Back to School: Parent Tips for Navigating a Return to In-person Class

Back to School: Parent Tips for Navigating a Return to In-person Class

Rachel Singer, PhD

Rachel Singer

Rachel Singer, PhD (Center for Anxiety and Behavioral Change) - Rachel Singer is Director of Postdoctoral training at the Center for Anxiety and Behavioral Change. She completed her internship at St. Johns Child and Family Development Center, and Postdoctoral Fellowship at Kennedy Krieger Institute, Johns Hopkins. She specializes in child, family, and group therapy to address concerns related to anxiety disorders. She also specializes in working with immigrants, refugees and asylees. Dr. Singer frequently presents at national conferences and has published in academic peer-reviewed journals.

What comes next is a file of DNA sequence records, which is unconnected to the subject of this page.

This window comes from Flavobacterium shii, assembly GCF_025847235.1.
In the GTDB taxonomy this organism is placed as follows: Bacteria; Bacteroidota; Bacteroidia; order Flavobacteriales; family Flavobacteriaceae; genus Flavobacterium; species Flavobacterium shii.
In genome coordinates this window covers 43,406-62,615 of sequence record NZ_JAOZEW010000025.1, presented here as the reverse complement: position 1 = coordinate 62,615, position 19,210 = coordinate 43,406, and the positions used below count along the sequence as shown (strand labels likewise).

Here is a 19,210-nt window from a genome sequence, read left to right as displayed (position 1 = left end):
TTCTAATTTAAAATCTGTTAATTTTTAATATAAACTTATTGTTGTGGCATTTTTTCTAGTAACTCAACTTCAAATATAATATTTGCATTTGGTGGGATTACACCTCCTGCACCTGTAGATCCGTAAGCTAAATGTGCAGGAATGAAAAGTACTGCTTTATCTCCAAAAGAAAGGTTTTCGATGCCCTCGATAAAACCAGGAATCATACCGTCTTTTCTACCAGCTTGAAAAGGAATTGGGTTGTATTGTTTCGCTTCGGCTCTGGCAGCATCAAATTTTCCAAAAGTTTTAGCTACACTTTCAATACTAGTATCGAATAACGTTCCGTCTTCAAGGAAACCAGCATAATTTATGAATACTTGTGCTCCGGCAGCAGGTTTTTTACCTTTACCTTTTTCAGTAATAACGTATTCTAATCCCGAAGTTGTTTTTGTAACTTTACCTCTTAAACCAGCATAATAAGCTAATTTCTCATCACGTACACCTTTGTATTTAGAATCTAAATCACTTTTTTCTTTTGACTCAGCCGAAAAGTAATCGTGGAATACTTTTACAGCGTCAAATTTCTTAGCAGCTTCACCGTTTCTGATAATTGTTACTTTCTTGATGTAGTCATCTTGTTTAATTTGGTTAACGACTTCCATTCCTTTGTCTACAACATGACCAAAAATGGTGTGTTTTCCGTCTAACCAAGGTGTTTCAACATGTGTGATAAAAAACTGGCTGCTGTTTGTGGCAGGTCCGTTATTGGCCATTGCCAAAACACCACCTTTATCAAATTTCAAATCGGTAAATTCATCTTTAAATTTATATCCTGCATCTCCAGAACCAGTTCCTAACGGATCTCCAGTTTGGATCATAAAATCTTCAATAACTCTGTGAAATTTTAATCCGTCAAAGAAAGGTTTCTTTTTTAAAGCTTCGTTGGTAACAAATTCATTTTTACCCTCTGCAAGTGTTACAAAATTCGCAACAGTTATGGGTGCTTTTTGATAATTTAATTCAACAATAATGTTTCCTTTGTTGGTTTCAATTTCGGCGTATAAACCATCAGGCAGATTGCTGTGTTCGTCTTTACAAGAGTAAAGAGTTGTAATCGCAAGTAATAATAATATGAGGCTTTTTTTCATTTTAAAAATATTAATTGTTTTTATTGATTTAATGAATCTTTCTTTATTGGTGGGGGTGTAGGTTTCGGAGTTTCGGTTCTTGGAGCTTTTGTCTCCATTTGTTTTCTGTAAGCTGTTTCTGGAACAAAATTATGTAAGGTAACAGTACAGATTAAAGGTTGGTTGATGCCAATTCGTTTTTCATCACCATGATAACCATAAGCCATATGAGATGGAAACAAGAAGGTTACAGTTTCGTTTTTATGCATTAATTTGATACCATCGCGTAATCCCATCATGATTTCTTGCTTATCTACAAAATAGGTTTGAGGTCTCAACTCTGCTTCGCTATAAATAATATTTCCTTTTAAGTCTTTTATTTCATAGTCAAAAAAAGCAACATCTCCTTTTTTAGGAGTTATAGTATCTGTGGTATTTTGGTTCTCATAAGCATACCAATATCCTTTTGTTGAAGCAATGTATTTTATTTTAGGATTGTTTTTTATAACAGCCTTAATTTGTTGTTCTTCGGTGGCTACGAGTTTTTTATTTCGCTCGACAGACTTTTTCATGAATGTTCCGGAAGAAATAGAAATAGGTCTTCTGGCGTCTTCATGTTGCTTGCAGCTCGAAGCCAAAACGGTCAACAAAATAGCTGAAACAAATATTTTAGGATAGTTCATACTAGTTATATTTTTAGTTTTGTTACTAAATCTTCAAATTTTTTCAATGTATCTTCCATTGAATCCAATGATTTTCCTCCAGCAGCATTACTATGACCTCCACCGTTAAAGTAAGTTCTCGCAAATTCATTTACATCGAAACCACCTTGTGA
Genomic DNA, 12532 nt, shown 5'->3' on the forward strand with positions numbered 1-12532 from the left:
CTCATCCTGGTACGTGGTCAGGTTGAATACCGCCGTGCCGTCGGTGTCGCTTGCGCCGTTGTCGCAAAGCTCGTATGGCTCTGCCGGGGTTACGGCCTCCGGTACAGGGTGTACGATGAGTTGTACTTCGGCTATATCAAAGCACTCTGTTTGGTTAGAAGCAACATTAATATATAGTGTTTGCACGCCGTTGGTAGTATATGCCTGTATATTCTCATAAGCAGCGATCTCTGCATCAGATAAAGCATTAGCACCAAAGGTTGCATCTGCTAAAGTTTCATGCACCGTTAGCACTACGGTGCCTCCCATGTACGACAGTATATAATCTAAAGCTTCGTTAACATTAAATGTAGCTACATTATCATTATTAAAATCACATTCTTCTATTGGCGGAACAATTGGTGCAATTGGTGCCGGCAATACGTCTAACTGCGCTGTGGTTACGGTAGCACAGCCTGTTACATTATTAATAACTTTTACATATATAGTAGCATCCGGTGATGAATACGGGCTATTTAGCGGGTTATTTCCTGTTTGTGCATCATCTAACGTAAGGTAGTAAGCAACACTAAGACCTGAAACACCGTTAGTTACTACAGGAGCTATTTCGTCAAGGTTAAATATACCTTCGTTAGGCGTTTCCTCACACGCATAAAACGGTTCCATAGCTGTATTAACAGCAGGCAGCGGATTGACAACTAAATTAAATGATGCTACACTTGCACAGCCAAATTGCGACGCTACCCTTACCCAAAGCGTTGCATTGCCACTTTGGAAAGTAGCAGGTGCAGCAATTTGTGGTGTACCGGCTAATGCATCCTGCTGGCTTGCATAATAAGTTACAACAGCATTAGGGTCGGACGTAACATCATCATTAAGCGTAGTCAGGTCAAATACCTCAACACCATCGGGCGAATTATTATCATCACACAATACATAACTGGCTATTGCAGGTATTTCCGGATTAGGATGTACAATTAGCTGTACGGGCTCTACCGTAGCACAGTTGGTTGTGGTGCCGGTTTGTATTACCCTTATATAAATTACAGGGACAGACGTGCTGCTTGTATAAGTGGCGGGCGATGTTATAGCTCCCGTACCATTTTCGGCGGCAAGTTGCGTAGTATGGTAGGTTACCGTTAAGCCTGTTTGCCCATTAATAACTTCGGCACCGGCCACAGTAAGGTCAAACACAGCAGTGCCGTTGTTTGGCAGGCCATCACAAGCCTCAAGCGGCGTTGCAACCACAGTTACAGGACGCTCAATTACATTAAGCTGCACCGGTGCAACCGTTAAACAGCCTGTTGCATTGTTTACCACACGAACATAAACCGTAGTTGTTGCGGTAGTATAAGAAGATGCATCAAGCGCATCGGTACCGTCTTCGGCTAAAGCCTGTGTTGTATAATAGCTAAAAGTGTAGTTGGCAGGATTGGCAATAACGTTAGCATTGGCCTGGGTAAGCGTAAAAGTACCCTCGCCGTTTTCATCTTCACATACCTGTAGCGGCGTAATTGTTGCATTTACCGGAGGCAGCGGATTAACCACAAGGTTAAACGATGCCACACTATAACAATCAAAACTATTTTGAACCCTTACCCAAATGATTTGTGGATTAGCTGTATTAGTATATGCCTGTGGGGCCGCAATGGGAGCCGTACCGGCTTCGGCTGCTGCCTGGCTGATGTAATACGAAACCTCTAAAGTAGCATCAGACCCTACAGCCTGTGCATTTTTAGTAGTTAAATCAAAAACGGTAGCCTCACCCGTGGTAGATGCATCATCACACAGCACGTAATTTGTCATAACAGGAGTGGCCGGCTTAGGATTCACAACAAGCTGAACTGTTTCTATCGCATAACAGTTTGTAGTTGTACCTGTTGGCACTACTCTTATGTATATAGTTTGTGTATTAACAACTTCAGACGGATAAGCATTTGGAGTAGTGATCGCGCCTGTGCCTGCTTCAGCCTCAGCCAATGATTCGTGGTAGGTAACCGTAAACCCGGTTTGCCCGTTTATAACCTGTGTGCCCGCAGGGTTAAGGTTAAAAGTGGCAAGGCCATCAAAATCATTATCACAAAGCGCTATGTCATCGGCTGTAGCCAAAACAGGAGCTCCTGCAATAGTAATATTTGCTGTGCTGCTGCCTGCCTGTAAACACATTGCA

Mandy Simmons, MA, PsyD

Mandy Simmons, MA, PsyD

Mandy Simmons (she/they) earned their doctorate in Clinical Psychology from the Graduate School of Professional Psychology at the University of Denver with a specialty focus in behavior analysis and psychological assessment. Dr. Simmons has extensive experience treating anxiety, OCD, and related disorders with a specialization in treating bodily-focused repetitive behaviors.  They completed their internship at the Mental Health Center of Denver on the Child and Family Track with an emphasis on working with the LGBTQIA+ community and emerging adults and are completing their postdoctoral fellowship at the Center for Anxiety and Behavioral Change in Rockville, Maryland. Dr. Simmons is passionate about providing multiculturally-responsive care to children, teens, and their families.